The Taming of the Skew

O monstrous beast! how like a swine it lies!
Grim death, how foul and loathsome is thine image!
Sirs, I will practise on this unwitting log.

The Shew Chisel is much maligned by inexperienced wood turners, and yet the experts regularly say it is probably the most powerful tool at a woodturner’s disposal.

I’ve had a number of surprisingly aggressive kickbacks from the skew in the past – encouraging me to quietly put it aside, and I doubt I am the only one!

However, after covering a number of other tools, we got to the skew at Robbo’s, and other than when he deliberately demonstrated a particular user failure (which resulted in a small ‘explosive’ catch, and managed to draw blood), I found myself wondering why the tool was so disliked. It is flexible (both rapid stock removal, as well as finessing beads, forming tenons, and decorative work (particularly when working from square to round cross sections.)

I was surprised how easy the skew was to use!

I don’t remember all the terms, but slicing at 45 degrees, rolling beads, paring away huge amounts of materials. Without being unusually careful either. Sure, catches are definitely achievable (had a few myself, often when I touched the workpiece before properly engaging the rest), and skew catches are often more violent than with gouges, but at the end of the day I was impressed how functional the skew can be.

Robbo has also lent me a DVD; The Skew Chisel with Alan Batty. Interesting that Alan seems to use the skew more with the tip leading, but otherwise the approach is similar, and although it looks so easy when watching it, at the end of the day it can also be that easy in practice, so long as you understand what you are seeing. That is the real benefit of one on one instruction. Even then, I had to pay very close attention to just what part of the skew was doing the actual cutting. What looked like the tip doing all the work was actually a mm or so further up the blade in many cases.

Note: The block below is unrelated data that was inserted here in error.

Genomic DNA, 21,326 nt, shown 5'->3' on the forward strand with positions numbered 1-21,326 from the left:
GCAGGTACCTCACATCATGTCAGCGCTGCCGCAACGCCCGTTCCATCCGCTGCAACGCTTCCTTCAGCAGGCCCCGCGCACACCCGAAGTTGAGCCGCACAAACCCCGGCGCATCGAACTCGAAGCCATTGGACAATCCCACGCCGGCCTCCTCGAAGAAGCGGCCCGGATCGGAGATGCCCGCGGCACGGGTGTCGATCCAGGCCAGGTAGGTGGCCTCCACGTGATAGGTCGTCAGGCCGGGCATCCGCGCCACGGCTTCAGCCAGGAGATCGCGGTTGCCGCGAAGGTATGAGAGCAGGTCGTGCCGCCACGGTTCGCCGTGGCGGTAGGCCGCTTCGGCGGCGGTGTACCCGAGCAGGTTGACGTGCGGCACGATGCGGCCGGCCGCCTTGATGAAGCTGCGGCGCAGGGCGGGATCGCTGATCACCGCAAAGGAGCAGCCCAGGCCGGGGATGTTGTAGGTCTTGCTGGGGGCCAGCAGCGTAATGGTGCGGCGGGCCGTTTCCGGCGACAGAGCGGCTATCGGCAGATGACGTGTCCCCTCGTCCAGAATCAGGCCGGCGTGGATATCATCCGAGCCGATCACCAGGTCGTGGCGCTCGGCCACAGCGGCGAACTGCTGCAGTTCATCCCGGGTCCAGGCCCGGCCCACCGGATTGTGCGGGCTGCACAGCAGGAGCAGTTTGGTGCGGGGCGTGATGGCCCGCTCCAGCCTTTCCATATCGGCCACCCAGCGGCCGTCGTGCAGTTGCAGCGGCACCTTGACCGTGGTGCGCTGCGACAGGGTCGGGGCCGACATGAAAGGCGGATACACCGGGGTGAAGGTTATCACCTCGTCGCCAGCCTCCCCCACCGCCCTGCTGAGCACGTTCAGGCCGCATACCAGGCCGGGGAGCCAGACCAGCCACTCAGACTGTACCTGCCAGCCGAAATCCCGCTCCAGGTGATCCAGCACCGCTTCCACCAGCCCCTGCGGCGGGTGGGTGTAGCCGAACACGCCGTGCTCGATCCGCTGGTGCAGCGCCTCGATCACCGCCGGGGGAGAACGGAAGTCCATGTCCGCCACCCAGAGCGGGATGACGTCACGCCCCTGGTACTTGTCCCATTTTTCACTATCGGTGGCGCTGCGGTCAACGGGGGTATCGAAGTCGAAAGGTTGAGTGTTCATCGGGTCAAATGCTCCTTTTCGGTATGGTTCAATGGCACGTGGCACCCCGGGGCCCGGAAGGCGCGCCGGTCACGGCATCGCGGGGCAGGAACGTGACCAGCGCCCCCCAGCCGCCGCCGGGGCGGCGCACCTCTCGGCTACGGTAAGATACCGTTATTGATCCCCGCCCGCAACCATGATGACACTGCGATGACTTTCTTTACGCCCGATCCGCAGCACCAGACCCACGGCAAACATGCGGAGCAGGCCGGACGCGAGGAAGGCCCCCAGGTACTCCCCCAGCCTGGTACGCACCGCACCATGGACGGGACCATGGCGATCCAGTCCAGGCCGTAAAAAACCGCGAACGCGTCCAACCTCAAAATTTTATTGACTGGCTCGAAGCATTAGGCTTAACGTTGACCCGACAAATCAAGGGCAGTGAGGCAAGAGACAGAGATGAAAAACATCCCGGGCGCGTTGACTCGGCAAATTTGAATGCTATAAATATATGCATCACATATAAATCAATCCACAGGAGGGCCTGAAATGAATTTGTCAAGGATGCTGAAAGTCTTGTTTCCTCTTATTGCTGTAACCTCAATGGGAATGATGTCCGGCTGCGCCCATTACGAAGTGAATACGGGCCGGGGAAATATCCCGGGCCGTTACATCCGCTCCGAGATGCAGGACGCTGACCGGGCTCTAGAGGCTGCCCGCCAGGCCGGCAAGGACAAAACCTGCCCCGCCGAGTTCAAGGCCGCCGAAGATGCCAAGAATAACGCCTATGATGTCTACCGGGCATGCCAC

I might have to write a more detailed article (once I understand the tool better), but still would feel like a bit of a knob doing so, when compared to all the real experts out there. On the other hand, that is the real benefit of this website- I have to understand what is happening to be able to write the article/produce the video, and you get dragged along on my journey.

Stu has left the building

Ok – don’t panic (or cheer)!  I don’t mean that anything has happened that impacts this site.  I was happening to read through an article previously submitted to a magazine, and increasingly wondered why it seemed unfamiliar.  Until I read the original.  My style, my language – edited right out.

Looks like I have only two options to retain the essence of what is my particular style.  Continue being my own author, my own editor on stusshed.com for web based material, and to self-publish for a printed version.

I have looked at the simple option in the past – a straight conversion of selected articles from here to print, but the conversion companies cannot handle a website the size of mine.  So it is time for me to try to fulfill a life-long wish- to author a book (or more).  And I will be the editor.  Not fussed if I find a publisher.  If the result is good, they will come.  If not, I will still have achieved my goal.

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